The Daily Free Press from Carbondale, Illinois on February 20, 1920 · Page 4
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The Daily Free Press from Carbondale, Illinois · Page 4

Carbondale, Illinois
Issue Date:
Friday, February 20, 1920
Page 4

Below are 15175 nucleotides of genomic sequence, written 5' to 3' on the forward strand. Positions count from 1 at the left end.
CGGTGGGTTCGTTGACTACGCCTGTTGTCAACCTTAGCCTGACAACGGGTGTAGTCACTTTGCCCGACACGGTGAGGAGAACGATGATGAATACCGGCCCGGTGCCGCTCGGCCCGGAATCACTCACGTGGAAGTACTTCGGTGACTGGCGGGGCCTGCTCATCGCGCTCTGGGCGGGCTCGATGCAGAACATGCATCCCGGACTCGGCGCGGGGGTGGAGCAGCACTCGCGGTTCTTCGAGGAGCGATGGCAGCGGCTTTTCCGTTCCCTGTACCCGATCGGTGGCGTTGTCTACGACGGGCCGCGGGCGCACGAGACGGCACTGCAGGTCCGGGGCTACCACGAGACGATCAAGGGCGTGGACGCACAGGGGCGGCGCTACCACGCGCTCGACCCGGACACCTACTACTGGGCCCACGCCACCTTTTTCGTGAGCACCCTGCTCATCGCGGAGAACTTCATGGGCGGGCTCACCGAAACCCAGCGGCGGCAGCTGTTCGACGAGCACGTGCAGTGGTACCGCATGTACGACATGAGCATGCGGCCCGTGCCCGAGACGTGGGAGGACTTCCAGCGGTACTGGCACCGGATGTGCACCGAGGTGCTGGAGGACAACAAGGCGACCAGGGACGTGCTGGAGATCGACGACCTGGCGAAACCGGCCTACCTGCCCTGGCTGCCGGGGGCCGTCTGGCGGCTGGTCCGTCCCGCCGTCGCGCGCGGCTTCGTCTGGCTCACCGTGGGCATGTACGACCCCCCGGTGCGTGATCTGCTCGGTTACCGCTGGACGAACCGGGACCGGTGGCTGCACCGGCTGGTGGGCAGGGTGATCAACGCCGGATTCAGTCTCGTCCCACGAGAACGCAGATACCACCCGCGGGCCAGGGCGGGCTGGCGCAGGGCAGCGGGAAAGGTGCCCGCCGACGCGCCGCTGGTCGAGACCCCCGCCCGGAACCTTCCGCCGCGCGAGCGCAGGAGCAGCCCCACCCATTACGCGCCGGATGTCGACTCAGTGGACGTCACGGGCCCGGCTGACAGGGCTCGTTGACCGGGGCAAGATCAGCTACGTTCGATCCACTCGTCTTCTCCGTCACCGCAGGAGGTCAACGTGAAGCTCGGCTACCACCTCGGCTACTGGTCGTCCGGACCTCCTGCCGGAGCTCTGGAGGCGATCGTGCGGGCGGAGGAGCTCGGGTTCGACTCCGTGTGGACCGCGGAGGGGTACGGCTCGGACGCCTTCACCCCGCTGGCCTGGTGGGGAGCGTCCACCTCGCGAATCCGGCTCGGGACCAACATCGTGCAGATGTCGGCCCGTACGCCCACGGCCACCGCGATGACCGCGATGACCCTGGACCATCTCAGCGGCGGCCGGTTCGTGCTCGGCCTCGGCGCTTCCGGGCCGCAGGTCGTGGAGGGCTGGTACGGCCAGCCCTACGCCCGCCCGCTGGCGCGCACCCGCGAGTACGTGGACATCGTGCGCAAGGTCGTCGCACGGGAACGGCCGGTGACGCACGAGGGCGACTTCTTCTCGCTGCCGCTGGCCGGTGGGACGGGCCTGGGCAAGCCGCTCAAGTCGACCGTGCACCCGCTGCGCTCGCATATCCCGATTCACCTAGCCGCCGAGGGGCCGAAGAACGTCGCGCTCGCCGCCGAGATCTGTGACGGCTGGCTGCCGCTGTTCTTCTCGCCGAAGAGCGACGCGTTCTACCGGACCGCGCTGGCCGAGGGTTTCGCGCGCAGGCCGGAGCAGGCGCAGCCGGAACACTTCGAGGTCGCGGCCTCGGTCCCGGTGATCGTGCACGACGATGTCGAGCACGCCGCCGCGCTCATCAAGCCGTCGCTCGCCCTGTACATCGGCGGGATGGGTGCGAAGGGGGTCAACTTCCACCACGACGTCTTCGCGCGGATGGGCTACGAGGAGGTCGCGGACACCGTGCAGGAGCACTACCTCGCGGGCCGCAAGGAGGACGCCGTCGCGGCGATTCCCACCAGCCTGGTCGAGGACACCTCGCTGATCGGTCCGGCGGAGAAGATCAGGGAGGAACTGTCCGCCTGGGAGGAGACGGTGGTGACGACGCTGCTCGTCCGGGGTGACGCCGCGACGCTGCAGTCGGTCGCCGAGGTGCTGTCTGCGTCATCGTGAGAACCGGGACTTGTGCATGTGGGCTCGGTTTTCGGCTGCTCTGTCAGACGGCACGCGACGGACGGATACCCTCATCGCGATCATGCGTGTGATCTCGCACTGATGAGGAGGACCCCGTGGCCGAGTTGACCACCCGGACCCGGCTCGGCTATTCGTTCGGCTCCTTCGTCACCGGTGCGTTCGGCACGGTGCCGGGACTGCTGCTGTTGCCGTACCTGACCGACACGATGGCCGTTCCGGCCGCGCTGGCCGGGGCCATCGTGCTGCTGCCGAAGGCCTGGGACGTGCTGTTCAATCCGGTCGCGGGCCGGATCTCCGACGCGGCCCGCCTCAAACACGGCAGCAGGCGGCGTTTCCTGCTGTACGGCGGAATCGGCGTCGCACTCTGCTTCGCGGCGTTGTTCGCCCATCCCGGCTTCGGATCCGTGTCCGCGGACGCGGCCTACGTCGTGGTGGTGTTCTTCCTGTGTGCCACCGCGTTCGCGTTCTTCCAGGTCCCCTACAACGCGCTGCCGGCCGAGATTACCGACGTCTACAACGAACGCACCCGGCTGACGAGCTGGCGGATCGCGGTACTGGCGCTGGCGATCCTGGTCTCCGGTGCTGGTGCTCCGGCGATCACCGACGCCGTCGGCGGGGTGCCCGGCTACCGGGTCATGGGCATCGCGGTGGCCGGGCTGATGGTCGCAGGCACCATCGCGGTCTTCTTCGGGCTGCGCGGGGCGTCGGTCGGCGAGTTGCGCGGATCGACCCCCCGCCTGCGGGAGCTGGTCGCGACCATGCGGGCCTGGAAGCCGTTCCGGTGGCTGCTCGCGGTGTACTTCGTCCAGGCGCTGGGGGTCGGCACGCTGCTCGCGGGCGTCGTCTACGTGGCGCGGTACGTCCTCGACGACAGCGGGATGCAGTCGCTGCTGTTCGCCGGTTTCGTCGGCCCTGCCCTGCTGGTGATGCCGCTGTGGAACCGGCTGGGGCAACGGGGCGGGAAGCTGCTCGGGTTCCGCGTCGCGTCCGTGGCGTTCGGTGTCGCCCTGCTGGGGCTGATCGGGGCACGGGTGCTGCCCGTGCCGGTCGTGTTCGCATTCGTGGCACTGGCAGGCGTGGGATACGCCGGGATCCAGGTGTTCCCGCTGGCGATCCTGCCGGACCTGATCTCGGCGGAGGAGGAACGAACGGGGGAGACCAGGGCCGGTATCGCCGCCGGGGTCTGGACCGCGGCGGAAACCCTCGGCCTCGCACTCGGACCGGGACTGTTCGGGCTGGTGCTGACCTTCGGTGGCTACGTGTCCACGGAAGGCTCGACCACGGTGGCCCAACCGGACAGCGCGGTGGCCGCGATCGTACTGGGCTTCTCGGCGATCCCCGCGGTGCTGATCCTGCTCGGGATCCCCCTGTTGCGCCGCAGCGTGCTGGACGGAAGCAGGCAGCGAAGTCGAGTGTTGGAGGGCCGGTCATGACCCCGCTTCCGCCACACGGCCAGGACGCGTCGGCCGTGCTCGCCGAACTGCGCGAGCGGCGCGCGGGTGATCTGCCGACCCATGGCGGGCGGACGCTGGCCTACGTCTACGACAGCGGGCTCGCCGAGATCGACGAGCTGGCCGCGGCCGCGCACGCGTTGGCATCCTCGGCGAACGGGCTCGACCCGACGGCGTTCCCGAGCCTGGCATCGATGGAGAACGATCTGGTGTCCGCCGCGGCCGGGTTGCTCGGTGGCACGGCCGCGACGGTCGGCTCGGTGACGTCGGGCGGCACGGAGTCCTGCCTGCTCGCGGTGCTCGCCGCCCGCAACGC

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THE DAILT FREE PRESS HOUSANDS GF WILD ANIMALS-DESTROYED 'Itt Least $5,000,000 Saved to i Farmers and Stockmen. pHarked Decrease. In Number of Coy. j otce Followed by .Corresponding ,; Decrease In Loss of Sheep, Cat- ix . tie, Pigs and Poultry. H repared by the United- State* Department of Agriculture.) I Taking the estimates of farmers and ftockmen themselves, there, has been ; aved to them during • the past year , »ot less than $5,000,000 from the : Hinting of predatory wild animals by ..the United States department of ag- . tlcultnre. In co-operation with the. ; Mates. The work Is done by the - >ureau of biological survey and such agencies as are designated by the rarloua states. During the past fiscal : fear about 32,000 wild animals were • rtlled under the direction of the bl- «Hogicnl survey by u force of between J400 and 600 skilled hunters. Indi- ^eatlons are.gtlll greater numbers were killed by poisoning, though-no actiinl jcount was made of animals thus de- J»troyed. " : ; " ' "'••'' I Extensive-poisoning-operations were conducted In the great sheep-growing sections of Arizona, Colorado, Nevada, Uew Mexico, TJtah, . ncd Wyoming, This was followed'by a marked decrease In the number of coyotes, particularly with a corresponding de- jcrease In the I9?scs of sheep, cattle, ipigs; colts, and poultry. Stockmen kay that on many Important ranges imd lambing grounds the former heavy .knnual losses nave become negligible Jttr have been entirely eliminated. A3 »n illustration, there is an area about •^15- miles in diameter in western Col- jBrado where sheep owners formerly jfreported. an average loss of about 25 jeheep a day throughout the season. Toisoning operations have been con- jclucted through two successive seasons. Destruction of predatory ani- ials has been so thorough that sheep BOW range freely, sometimes uusit- | «nded for several days_ in succession, ' H»lf-Grown Mountain Lions Snapped In Top of a Yellow Pine Tree— There Are Still a Considerable Number of These Animals in the West Which Have Eluded the Hunters. Without-"loss. "Losses throughout {he- area are nominal. BORAX USED IN FERTILIZER Container Must Be Properly Marked According to Order of Secretary of Agriculture. ' A recent. order signet! under . the control act by the secretary of agriculture, and issued by the bureau of soils of the United States department of agriculture provides ns follows: "That hereafter no licensee handling or dealing In fertilizers or fertilizer ingredients shall sell for application to the soil any mixed fertilizer which contains more than one-tenth of 1 per cent of boron, expressed as anhydrous borax, unless the container thereon be marked, tagged, branded, or labeled so as to show plainly and conspicuously, ns part of the analysis, the percentage of borax present." War, Execution of Saloons'"'" • and Disappearance of Free I Lunoh Rooms—Hobo NO More.. I .What has 'become ofi^the\qld-tlm«. ~hobo?. '.-'.'•' •' ! Not that' anybody wants him back- again, buj; his-disappearance is a niy»f ' terv. - ' .-''•''*'- '-'.---'" To tie sure, the war cleaned him ; out, but even so, he was a diminish;!, Ing quantity before the bugle" called. ;i.- | Chief Thomas Shaughnessy 'pf/.lijiag;-;.!" ison, Wls., like many other v'jprtl^ chiefs, reports that the- tramp".'::litHJjj ceased to be a problem !for, hlm.-aiia that the hofco Is extinct. ',..- : •.':' •'-:$ Despite the war, It is still a puirle to Madison's custodian of the law Tvhat has become of the 2,605 hoboes' who hare disappeared from Madison in th» last .five .year* In 1914, : the ''total ! number of loQgers at the pollceKit** tlon was 2,820,- In comparison with' 2i5 In 1&19. . . . '.''•-•.":;' . The extinction or ..execution. of ; th» saloon is one contributing factor : t« ttte lack of '"boes" according to Chief Shaughnessy. Disappearance 'of free lunches and slumbering joJnfcB Obay» set the tramps to working for bread and butter. Scarcity of labor ourlnf the war "forced a lot of the triflers to work. And a lot learned how to..worit In the army, says the chief.' M .'«' In 1914, 2,820 lodgers-registered at the p'olice station; in 1915, 3,486-,' In 1016, 2,320; in 1917, 1,06?; in 1918piS6;i and in 1919, 215r The almost steady decrease In numbers is shown by a comparison of 1he lodgers In the months of December during the five years 'which,' show 313 lo'dgers at the police station in' 1014; 51S in 1915; 166 in 1916;'40 in 1017;'15 In 1918 K jand only several in 10i9. ;. -i '1" Freight rates have played a very small part in the rising cost of living. Other causes—the waste of war, under-production, credit inflation—have added dollars. to the cost of the necessities of life, while freight charges have added only cents. The average charge for hauling a ton' '•• of freight a mile is less than a cent •'£" A suit of clothing that sold for $30 :, before the war was carried 2,265 'i - miles by rail from Chicago to Los J --•-; ' Angeles for 16j£ cents. -<* Now the freight charge is 22 cents end the suit sells for $50. The coat of the suit haa lncr«a»d 30 dolttr*. Th» freight on It has Increased only S£ cents. Othel transportation charges enter into th« cost of the finished article—carrying the wool to the mills and tha cloth to the tailors—but these othtr ciiarges amount to but.a few cent! tnor*. -"^ The $10 pair of shoes that used to" -^, •;". sell for $5 goes from the New Eng- ' ; 'V lan d factory to the Florida dealer for «';• a freight charge of 5% cents—only ~-~-****~ r one cent more than the pre-warTfateT " 7; Beef pays only two-thirds of a cent ^' a pound freight from Chicago to •"-. New York. •':' American freight rates are the lowest in the world. <lhis advertisement is published by the Association of Railway Executives ' Thou dairmf Information Mnmrnmf thtrattnui Situation may fbtai* literature by anting to Tht-Auoeiatio* of Rail-may Sftoutmu. SI BroMm, Vr J5T«e York. U] 1)1 Azores Once the Object of • Scientific Interest Owing to the Volcanic Eruptions _The Azores islands .were mads the objects of scientific Interest by^ tha volcanic, eruptions' and earthquakes while the former .were alive. ' Sub- oceanic eruptions, sometimes piling up islands which soon disappeared, L were 'characteristic phenomena. . The Azores comprise three groups .of islands, tlielr total ares being less thfin that of RJiorlc Their population is about 300,000, most of the inhabitants being Portuguese. About the middle of the fifteenth century the Portuguese sent expeditions to settle on these islands. One island, Fayal, was presented ,by Alfonso'V of Portugal, to his aunt, . Isabella, duchess of Biu'cmid.?. - It \vns upon her marriage to Philip the Good, duke of. Burgundy, that he founded the famous Jcuightly order of the Gulden Fleece. Columbus halted at the Azores on his way home after discovering America, to offer thani;s. On Santa Maria Is the -church where he knelt. IT IS TO LAUGH' Fatal Originality. She—Men are Never in the world were theire dougji- hiits like Calumet doughnuts. In no others will you find that toothsome, tender goodness* It's the same with all bakings. , CALUMET ; Baking Powder i Makes Most Palatable and Sweetest of Foods Never tough—soggy—bitter. Never anything but the very best—light,^flaky, wholesome—good to eat and good for you, because this .30 year favorite of leaveners is absolutely pure in both can and baking. Leaves no harmful residue. Contains only such in- , gradients as have been officially approved by United States Food Authorities. • : ' . . Made in the largest, cleanest, most modern Baking Powder Factory. • • . Highest quality—most ordinary leavening strength dependable Baking Powder , —therefore you use less. You possible to produce. - You •' save materials 1 it is tised with save when you buy it—moderate hi price. You save when you use. it— has more than the Calumet Doughnuts .. y, Cup sutmr, 1 Eez, 3 Level tca- spocns shortening, 2 Level teaspoon salt, % Cup tnilk or n-cisr, '2% Level teaspoons Calumet Baking Pctcder, 2Yi Level cups flour. Lemon and mace flavor Htm 1». nulia th.m—Creftm najnr Mid ' Bhnrtcnin^' t.'KOUicv, ai'^u-ull boncvn pfnr, li*, powjr^ well alfrtd t^irothep. Work cut wiLb doivlinut cattcrandfryinboilhie tot fat. -• —never fails. Order today. Improve the quality of your bakings. Reduce bilking costs. 72-Page Cook Book Handsomely illustrated in colors. Most complete and dependable recipe book evt?T issue*. Hundreds of helps in reducing household expense. Scores of selected recipes. Betterwaysof makingbet- terfoods. Send slip found in can of > Calomct and 3 2-cent BtaajnB to help covfir cost of pncktnf? ana mailicic. Calumet Baking* Powiicr Q> 4100^12^ Pillaiore St., Chicago, III. you bu3 want St. Friend—W h a t a proposal would L :i tures. I should j simply drop dead If one .of them should say something to . me ' I'd never heard before. H e r b e a r stunner for you a be. Civic Cleanllncft. "" ."Bobby, what did "you do with your peanut shells In the car?" '.?' "I put 'em In the overcoat pocket of that man I was sittin' by."' Her Changeable Mind. Aland—If he has proposed, jj-liy don't you accept him? Mabel—I can't make Tip' my mind whether I would like him when I got him home. ,• .,.;..-,->;••:!. t Auto Clarification. "What kind of people are- the Grabcolns ?" "In what respects?" "In all respects." "They are seven car people." At the Wrong End. Grocer—Now .that you've come In for a little money, I hope you'll pay me what you o\ve me. Owen Hutch—Let's "see, your name j is Zimmerman, isn't it? Sorry, old ' man, but -I'm paying off nil my creditors in alphabetical order • >. • '. ... ft'* ^. tr ' ' Near Enough. .. . bacon—Wouldn't you like to see th8 battle fields in Europe? Egbert—Oh, I've seen 'em'. Bacon—Why, you haven't been over since the %var, have you? Egbert—No; but I've been to tot movies. Horn Powder in Medicine , So extensively does powderer] nnl-*! | rnal horn enter into native remedies ! | in China that some of'the larger med- j icine factories maintain herds of de«r for their horns. TAKING SIDES. '.-..: Every questioh'-'lirisi two sides; So runs 'a. goofl -Ola. song. In every dffterenc'e "abides A right side and ^'a'.wrong. .But still more skies,-, we find, begin Our judgment to contuse. There is a side that's' going to win. And one that's going to lose. And presently more. sides are seen To bother,us anew, As custom makes a choice between The .old side and the new. By subtle Influence we're drawn Into still further floubt. - Man wants, to know it he is on ; The inside or the out. - And thus from side to side thing* (o .Throughout this life so vexed. And very few cf us may know What side will turn up next. The simplest, safest way, we'll find, As mortals Jog.along, Is keeping Just two Bides in mind; The right side and the wrong. WILLING TO HELP KIM OUT Sentry Didn't Want to Be Unreasonable, but He Had to Have That Password. The new recruit, being a very promising young fellow, was put on guard after he . had been a soldier only a week. He was. given strict instructions not to let anybody pass until they gave the p'assvi'ord. The word chosen w a s "Efli- .ciency." on duty about two - \vas aroused from his reverie'by the sound of footsteps approaching in the darkness. He challenged: • .' - ' • "Halt! Who goes there?" And a voice from the gloom replied: "It's quite all right. It's your colonel." "I'm sorry, sir.-- I can't let you .pass without the password." "It's quite all right, I'tell you. I'm your colonel." "Well, I'm very sorry, sir, but I've orders, and you can't pnss this 'ere tin opener till you say 'Efficiency.' " He had ..been hours \vhen he Dental Plata Comfort Powder •Sprinkled Lightly on Dental Plate Holds False Teeth Firmly in Place Prevents Irritation and Sore Gums Absolute Comfort Assured Plewing . Healthful - Sanitary - Antiseptic In Sanitary Sifting Top Cans, 35c, 50c, and $1.00. Manufactured by the Corega Chemical Co., Cleveland, Ohio Recommended and Sold by the folio-wine Local DruggUu OPERA HOUSE DRUG STORE, HEWITT'S DRUG STORE. FOX'S DRUG STORE, SEIBERT'S DRUG STORE, or manufacturer will mall trial packa ge for ton cent*. • ture. Anyone with a sense of perspective and proportion must admit that these, are-unlimited. Like the air service, thlg branch of the army Is In our opinion destined for an expansion that will necessitate Its recognition and establishment as a separate bureau. Had the-war continued a few months, our chemical warfare service would have been using gases which produce an absolutely lethal, effect lasting forty-eight hours, but leaving no permanent .effect.—Scientific .American. AMERICAN'S CREED School Children Are Being Urged to Memorize It Versatile Soldiers. It 1» said that all of, the soldier* IB the armies of Sweden;; and Denmark can rand and Chemical Warfare Service. In the argument that is going on to determine whether the chemical .warfare service is to be a separate unit of the army or to be. included in the engineer corps, note should betaken of the probable developments si ciq« jCu- School children,in many cities and towns throughout the country are he- ing urged to .memorize "The Ameri-. can's Creed," which is a"s follows:"I bel'icve in the United States of America as a government of the people, by t!ie people,, for Hie people; whose just powers are derived from the consent of the governed; a democracy In a republic; a sovereign nation of many sovereign states; a perfect union, one and inseparable; established upon those principles of freedom, equality, Justice, and humanity for which American patriots sacrificed their lives and fortunes. "I therefore believe it Is my duty to iny country to love it; to support Its Constitution; to obey Its laws; to respect its flag; and to defend It against all enemies." •.: _. - HAVE COLOR IN Be Better Looking—Take Olive Tablets skin is yellow—complexion r —r -jngue.cpatedT-appetiterpoouj- j you have a bad taste in your mouth— L laz X'-^% g( S^ feeling—you should fake Ohvfe Tablets. Dr. Edwards' Olive Tablets—a sub^s statute for calomel—were prepared bjf Dr. Edwards after 17 years of study* Dr.Edwards'pUveTabletsareapurely •vegeteblecampound mixed witholiveoiL You will know them by their olive color! H . Tqhayeadear,pinkskin,brighteyes,J no pimples, a feeling of buovgney'jik&f childhood daysyoumustgetattfeecause. f Dr. Edwards' Olive Tablets act-on J the liver and bowels like calomel,—y have no dangerous after effects. •••"•" They start the bile and overcome t stipation. Millions of boxes are i_ annually at lOc and 25c. Take one < twnnightlyandnote the pleasing r ANIMAL FOOD IS ESSENTIJ Farmer Makes Mistake in Neglecting Any cf Elements in Ration " ,{ Stimulating Eggs. " . | Many poultry fiocks which -receiv an"ntmndonce °f fine quality grain d ; not In.v many eggs In • Hie'' winter tin. to a lack -of animal food like.-'soi milk, buttermilk or beef scrap. Man experiments -by practical farmer prove the value of both beef scrap an* sour milk In the ben's ration. ,At;'tl) present price of grain and eggs jH| farmer can hardly afford to : negle," any of the elements. In. the,; rati which 7 enable the hen to pay for/Mi feed. "-'•••. . . ;"•-•